Some station designs:

Simple mining outpost

A station with only a single type of train (e.g. a mining outpost) does not need waiting bays as the trains will queue up on the spur line and turning point:
simple mining outpost
As you can see, I did add a second 'loading bay' for my shuttle train, as I want to be able to park it where it doesn't interfere. If there are multiple iron trains waiting to be loaded the shuttle train will be stuck in traffic, but I can just hop off, do whathever I needed to do, and hope that by the time I need it again it has made it to the passenger station.

This outposts has loading chests, but with stack inserters that is no longer needed for throughput. Of course, if you only use a single train you probably want to have chests as a buffer, to prevent the mines shutting down when there is no train. What I do now is have two trains for each outpost, and trigger trains to leave when the other train arrives. That way, (1) the smelters get ore even if the train is not full yet; (2) there is always a train to unload into unless there is no demand for ore; and (3) trains do not move needlessly since they will stop at the smelter until empty.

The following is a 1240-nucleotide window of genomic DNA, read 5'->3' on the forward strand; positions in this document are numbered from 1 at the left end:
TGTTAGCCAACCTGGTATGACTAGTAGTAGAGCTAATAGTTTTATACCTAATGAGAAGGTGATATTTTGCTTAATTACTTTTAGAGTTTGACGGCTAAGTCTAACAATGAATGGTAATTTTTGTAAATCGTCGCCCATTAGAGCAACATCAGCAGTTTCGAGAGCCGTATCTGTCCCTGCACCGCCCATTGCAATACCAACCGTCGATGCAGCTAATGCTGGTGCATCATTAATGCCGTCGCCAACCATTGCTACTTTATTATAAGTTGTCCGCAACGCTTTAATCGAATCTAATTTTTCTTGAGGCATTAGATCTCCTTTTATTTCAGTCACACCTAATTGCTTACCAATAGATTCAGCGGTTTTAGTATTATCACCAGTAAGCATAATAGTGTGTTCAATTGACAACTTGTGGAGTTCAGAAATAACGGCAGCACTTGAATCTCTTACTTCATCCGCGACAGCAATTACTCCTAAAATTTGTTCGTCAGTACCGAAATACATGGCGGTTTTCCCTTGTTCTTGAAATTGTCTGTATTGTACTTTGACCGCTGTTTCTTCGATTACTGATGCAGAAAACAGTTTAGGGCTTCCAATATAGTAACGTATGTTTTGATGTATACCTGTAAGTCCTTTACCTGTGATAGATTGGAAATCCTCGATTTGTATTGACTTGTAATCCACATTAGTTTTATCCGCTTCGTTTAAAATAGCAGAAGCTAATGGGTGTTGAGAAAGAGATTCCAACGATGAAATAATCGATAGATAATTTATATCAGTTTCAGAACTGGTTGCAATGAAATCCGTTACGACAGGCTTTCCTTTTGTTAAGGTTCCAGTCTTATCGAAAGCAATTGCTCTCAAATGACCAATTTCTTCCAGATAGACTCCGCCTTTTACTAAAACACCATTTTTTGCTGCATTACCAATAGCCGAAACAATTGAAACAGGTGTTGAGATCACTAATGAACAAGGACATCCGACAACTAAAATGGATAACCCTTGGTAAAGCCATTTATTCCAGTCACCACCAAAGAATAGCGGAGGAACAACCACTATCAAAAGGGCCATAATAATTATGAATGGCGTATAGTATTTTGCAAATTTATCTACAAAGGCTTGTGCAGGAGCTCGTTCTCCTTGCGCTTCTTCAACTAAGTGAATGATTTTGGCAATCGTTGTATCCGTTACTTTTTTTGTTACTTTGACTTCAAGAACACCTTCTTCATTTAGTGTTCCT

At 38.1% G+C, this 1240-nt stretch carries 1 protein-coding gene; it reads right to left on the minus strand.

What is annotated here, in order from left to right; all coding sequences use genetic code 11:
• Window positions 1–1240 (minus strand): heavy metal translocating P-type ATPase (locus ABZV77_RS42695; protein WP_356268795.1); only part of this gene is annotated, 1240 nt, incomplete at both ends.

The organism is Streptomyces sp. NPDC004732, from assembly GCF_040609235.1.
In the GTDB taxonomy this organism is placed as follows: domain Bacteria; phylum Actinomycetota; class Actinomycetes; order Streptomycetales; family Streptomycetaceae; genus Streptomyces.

Multiple loading bays, one train per type

This is my general manufacturing plant, which is a robot-based plant that makes everything that is produced intermittently (equipment, weapons, etc.). It has a lot of different inputs, but each is served by a single train, so no waiting bays are required:
multiple loading, no waiting
Multiple waiting bays

Final example: my iron plant, which has ore unloading and iron+steel loading, and has multiple trains of each type:
multiple waiting bays
As you can see, as many waiting bays and (un)loading bays can be added. To further improve throughput, I can add multiple (un)loading bays per type and add a separate waiting bay behind each (un)loading bay, so the station is empty for the shortest period of time.